Six months after the murder of Mike Brown in Ferguson, Missouri, it is worth revisiting scholars’ reflections on what his death, extrajudicial killings of people of African descent, and histories of slavery and diaspora have in common. Last August, Patrick Rael placed present-day re-articulations of respectability politics against a long history of black political rhetoric, beginning with antebellum free black activists’ debates about moral uplift as a tool against racist prejudice in the United States:
“To its progenitors, this philosophy of self-help, respectability, and uplift offered a potent means of altering the “public mind” and reducing racial prejudice. Placing enormous (but misguided) faith in the rationality of the public sphere, black spokespersons offered the personal as the key place of power. In addition to its innate value (simply living a good and godly life was likely to make one more successful), self-regulation would liberate the enslaved and make equal the free.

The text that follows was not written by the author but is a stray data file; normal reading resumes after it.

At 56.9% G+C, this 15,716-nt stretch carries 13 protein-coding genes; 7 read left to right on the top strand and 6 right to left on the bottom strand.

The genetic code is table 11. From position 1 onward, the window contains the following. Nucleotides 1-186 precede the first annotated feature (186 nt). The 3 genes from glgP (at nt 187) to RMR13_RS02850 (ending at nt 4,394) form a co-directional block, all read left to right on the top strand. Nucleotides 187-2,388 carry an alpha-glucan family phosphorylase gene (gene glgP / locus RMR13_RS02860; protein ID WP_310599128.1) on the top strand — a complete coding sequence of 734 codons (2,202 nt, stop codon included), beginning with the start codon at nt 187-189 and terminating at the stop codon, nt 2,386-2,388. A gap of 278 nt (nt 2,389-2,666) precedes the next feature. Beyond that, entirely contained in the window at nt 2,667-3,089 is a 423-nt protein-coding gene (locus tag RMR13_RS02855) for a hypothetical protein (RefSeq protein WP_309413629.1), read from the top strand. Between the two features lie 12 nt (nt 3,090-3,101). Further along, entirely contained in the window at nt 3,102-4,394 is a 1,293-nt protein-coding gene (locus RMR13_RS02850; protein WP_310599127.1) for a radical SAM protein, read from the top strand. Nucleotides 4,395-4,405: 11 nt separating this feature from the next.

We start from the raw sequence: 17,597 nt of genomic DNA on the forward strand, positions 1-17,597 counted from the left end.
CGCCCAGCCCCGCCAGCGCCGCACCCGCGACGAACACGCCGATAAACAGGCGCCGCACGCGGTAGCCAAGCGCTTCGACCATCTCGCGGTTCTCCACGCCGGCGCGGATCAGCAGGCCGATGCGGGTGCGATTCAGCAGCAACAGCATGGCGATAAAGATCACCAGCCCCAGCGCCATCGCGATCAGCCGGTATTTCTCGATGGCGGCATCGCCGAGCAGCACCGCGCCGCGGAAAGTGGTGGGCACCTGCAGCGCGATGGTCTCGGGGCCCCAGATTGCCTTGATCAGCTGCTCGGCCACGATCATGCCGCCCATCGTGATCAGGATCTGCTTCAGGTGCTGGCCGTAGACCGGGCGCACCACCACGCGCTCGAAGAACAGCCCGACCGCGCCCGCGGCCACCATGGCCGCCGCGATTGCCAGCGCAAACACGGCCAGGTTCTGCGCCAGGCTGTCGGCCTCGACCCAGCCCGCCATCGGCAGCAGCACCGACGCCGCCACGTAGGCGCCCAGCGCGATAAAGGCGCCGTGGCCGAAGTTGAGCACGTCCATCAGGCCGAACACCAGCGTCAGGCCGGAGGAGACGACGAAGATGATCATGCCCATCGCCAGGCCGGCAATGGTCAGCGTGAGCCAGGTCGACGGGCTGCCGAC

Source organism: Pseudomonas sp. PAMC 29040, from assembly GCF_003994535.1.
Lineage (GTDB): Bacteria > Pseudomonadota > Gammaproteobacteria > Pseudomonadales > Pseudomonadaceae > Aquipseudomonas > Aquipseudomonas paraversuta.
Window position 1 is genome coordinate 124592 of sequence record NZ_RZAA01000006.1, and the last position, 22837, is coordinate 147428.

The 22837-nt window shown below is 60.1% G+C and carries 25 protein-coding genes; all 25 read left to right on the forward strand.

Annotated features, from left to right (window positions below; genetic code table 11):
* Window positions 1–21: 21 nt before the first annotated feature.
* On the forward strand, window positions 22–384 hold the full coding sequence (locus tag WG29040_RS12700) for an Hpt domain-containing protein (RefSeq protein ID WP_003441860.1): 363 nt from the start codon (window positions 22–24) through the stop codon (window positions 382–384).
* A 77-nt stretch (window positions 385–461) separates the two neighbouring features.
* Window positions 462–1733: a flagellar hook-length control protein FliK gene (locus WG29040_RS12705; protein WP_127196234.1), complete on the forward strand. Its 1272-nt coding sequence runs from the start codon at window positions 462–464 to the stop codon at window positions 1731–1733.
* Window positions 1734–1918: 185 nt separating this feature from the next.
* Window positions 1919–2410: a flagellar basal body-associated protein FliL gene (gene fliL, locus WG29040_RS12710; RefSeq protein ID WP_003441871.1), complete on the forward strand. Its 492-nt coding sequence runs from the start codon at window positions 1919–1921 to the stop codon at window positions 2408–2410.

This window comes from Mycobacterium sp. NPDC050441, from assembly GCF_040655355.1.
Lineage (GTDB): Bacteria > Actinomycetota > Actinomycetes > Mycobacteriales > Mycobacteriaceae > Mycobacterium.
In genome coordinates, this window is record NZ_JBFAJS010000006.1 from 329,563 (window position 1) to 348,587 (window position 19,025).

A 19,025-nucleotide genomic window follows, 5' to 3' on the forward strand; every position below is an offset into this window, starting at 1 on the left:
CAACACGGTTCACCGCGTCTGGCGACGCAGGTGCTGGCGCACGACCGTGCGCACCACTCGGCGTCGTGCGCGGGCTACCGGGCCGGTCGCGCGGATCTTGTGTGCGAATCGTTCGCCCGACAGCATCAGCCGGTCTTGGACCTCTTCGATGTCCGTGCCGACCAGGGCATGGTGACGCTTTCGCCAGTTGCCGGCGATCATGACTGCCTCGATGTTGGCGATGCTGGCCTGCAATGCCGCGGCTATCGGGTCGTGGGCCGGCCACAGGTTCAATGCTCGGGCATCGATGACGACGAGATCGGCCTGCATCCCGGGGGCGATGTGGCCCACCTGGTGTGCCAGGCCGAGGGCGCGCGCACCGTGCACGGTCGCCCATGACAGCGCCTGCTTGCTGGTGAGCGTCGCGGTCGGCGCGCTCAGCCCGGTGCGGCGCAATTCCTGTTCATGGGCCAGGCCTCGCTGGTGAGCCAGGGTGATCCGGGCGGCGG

But the cost of this approach was high, as these pioneers understood. The “respectability” strategy placed great demands on a people already laboring under grave disabilities. As Jones and Allen noted, “the judicious part of mankind will think it unreasonable, that a superior good conduct is looked for, from our race, by those who stigmatize us as men, whose baseness in incurable, and may therefore be held in a state of servitude.”
Seven decades later and freedom won, black abolitionist Sarah Remond chafed under the weight of these expectations. Just months after the Civil War freed the slaves, she wrote: “We are expected to be not only equal to the dominant races, but to excel in all that goes toward forming a noble manhood or womanhood. We are expected to develop in the highest perfection a race which for eight generations in the United States has been laden with the curse of slavery. Even some of our friends seem to expect this, but our enemies demand it” (London Daily News, November 11, 1865).”